Mind and body as one

Sandra Nunez came to Seattle from her native Spain almost a decade ago. She quickly became a licensed massage practitioner here, as she had already been in Madrid (she's a graduate of the Escuela de Masage de Madrid), and settled down to helping folks relax and feel better with her strong hands and helpful nature.

For quite a while Nunez was satisfied with her massage business, first in Lower Queen Anne and then later at 600 W. McGraw St. (282-5386) atop Queen Anne, where she still is today.

"For me massage was connecting with people, getting to know the person, by reading their body more than by them telling me what they do," she explained, in her clear but still softly accented English.

But Nunez isn't someone to stand pat. Over the years, while continuing massage, she became a certified medical interpreter and a registered counselor in the state of Washington.

She also started focusing on something she saw happening over and over on her massage table.

"During the massage I started seeing people having an emotional release. Through massage people were re-connecting with old emotions in the body. They would scream, cry, some would get really angry, some would be laughing very hard. There were others who would go through a cycle. They would start laughing, then cry, then laughter, then tears again," Nunez remembered.

It wasn't simply emotional release that Nunez was noticing, though: "What interested me in working with these people was that after their emotional release many of them were also relieved of some of the chronic pain they'd carried around for years."

Her discoveries led her to energy work in the field of mind-body integration.

She started doing energy work with a veteran practitioner of mind-body integration.

About nine months ago she phased out massage to focus solely on energy work.

Nunez said she knew it was risky; for eight years she'd built a large loyal following as a massage therapist in Queen Anne.

But she felt she wanted to go deeper than massage, and energy work is where she thought she had that chance at this time.

"People in this society are looking for the quick fix, versus doing the work for themselves," Nunez said. "I compare this kind of work with someone lifting weights for physical therapy. Massage is something palpable; there is an immediate response. This takes longer."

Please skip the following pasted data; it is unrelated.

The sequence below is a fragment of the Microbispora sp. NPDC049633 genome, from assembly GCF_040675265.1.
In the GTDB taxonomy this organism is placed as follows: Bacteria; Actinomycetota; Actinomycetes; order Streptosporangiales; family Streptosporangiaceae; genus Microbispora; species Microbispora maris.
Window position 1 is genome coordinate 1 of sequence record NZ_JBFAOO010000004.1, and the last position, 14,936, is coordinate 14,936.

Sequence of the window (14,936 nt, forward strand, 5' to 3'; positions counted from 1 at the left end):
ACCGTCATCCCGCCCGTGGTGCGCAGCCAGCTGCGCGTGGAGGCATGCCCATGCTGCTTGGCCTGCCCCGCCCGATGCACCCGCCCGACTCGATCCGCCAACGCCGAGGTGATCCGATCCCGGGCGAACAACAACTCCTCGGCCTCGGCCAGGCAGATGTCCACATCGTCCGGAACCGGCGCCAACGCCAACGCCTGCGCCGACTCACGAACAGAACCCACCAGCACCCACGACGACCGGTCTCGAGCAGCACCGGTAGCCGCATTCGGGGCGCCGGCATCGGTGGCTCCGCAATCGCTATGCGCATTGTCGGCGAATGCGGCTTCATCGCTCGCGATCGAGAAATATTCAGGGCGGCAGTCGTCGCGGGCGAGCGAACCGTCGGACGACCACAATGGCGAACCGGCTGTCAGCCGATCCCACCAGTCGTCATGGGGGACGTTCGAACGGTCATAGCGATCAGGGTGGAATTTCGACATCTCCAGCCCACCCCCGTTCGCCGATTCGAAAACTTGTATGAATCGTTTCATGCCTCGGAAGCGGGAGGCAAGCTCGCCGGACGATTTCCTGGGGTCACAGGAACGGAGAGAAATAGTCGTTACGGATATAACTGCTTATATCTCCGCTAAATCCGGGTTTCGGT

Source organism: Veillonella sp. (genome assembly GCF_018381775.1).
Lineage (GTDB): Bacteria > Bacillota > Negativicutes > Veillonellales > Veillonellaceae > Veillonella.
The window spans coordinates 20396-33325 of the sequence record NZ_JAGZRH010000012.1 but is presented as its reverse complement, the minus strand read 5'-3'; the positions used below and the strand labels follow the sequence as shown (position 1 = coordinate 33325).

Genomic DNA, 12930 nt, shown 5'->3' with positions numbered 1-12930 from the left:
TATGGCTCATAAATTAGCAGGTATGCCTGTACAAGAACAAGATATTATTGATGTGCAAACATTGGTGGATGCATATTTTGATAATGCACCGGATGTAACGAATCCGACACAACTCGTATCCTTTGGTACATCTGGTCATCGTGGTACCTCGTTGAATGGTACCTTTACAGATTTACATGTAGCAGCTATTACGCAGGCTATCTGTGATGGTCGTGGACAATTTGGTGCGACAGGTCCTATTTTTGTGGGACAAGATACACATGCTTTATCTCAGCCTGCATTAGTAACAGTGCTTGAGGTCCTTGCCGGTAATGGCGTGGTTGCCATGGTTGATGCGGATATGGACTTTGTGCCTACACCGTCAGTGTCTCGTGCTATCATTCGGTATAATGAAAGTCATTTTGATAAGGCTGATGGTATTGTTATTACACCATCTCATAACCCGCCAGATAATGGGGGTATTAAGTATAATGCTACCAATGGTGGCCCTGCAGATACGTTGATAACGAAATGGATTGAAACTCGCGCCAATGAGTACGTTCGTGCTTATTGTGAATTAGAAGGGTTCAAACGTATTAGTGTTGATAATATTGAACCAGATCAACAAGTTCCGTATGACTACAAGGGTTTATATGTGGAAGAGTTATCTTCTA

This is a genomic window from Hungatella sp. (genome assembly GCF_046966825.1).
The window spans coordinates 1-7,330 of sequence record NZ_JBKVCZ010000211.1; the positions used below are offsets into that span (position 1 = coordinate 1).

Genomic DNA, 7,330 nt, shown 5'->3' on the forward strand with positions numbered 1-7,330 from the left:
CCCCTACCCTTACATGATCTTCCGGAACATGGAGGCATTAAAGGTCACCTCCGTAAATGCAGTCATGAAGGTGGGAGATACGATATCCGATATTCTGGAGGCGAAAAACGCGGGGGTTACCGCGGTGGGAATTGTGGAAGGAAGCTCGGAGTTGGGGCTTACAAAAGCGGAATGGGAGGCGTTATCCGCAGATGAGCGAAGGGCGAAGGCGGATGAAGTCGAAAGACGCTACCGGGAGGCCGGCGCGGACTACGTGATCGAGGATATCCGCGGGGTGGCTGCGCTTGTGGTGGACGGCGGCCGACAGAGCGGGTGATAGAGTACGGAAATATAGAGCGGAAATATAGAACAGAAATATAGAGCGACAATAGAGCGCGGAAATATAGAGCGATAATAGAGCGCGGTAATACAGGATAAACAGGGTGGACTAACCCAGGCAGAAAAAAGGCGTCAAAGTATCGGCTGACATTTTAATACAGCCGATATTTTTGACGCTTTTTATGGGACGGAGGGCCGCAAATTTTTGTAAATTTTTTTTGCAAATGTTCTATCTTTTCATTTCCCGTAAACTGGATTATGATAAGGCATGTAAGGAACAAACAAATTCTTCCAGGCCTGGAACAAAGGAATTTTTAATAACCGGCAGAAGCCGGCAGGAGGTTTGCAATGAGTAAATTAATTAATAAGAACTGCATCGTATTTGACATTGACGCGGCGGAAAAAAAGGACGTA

She went on to compare the results of mind-body integration with a practice like yoga, where the gains are usually steady and long-lasting, but not necessarily flashy.

"Many people aren't connected with the energy in their body, really," she explained. "Unless they are in pain, if you ask them how their lower back feels they often say they never really think about their lower back."

Nunez said the gentler work she is now doing with her hands and emotions get to "a subtler level in her clients and in their lives": "There is a scientific backup with massage. With energy work science doesn't know [exactly] what's happening. But energy activity in humans, and even plants, is measurable."

She also mentioned studies about the efficacy of prayer, which a few years was considered unprovable until Larry Dossey's books became popular.

Nunez stressed that she isn't a "healer" per se: "I am sort of like an emotional guide. We all look for the most complicated ways to solve our problems, physical and emotional.

"That's why some people resist believing you can look better by simply faithfully practicing something like yoga. But it happens over and over. This energy work helps a person, over time, to build new positive habits of approaching their world."

Nunez cited an example from her own life.

"Whenever I talked to my Dad before I started seeing somebody doing this kind of work, he would be going into some [conversational] areas, and my lower back would start hurting. I wasn't even aware of it. But I learned, through energy work, that when he would do this, and I wasn't speaking up for myself, not saying what I should be saying, I had problems. I spoke up.

"Before energy work I couldn't recognize this pattern. For me, experiencing this personally showed me what a powerful force listening to your body can be since it affects every aspect of your life," she said.

But Nunez is leery of some New Age-y claims in related fields which she thinks might keep people from trying mind-body integration work.

"I am not a psychic," Nunez said. "I'm listening to what their body is telling me and helping people to learn how they can use these tools for themselves.

"This knowledge needs to be out there more. Some people come on as if they are 'healers.' I am not a healer - I am a guide. There is a freedom in this, for my clients and for me. I've learned a lot from my clients," Nunez said, "while they are hopefully learning from me."

Nunez hasn't been surprised by the effectiveness of mind-body in-tegration work. She knew it would work.

"It is what I expected. I've already seen people get relief from chronic pain without deep-tissue work. I believe changes are happening at the cellular level," she said.

But it all hasn't been beer and skittles.

"I've been surprised that some people won't even give this a chance. Their attitude prevents me from really doing the job. That's sad to me because they really could have a different life.

"Our emotions affect our bodies. Money and love aren't the only stressful things in life. This is work. You can't just take a pill," Nunez concluded, "but mind and body integration is a very effective therapy that could provide people with the right tools to connect their minds and bodies and allow them to learn how to alleviate and even prevent health problems."

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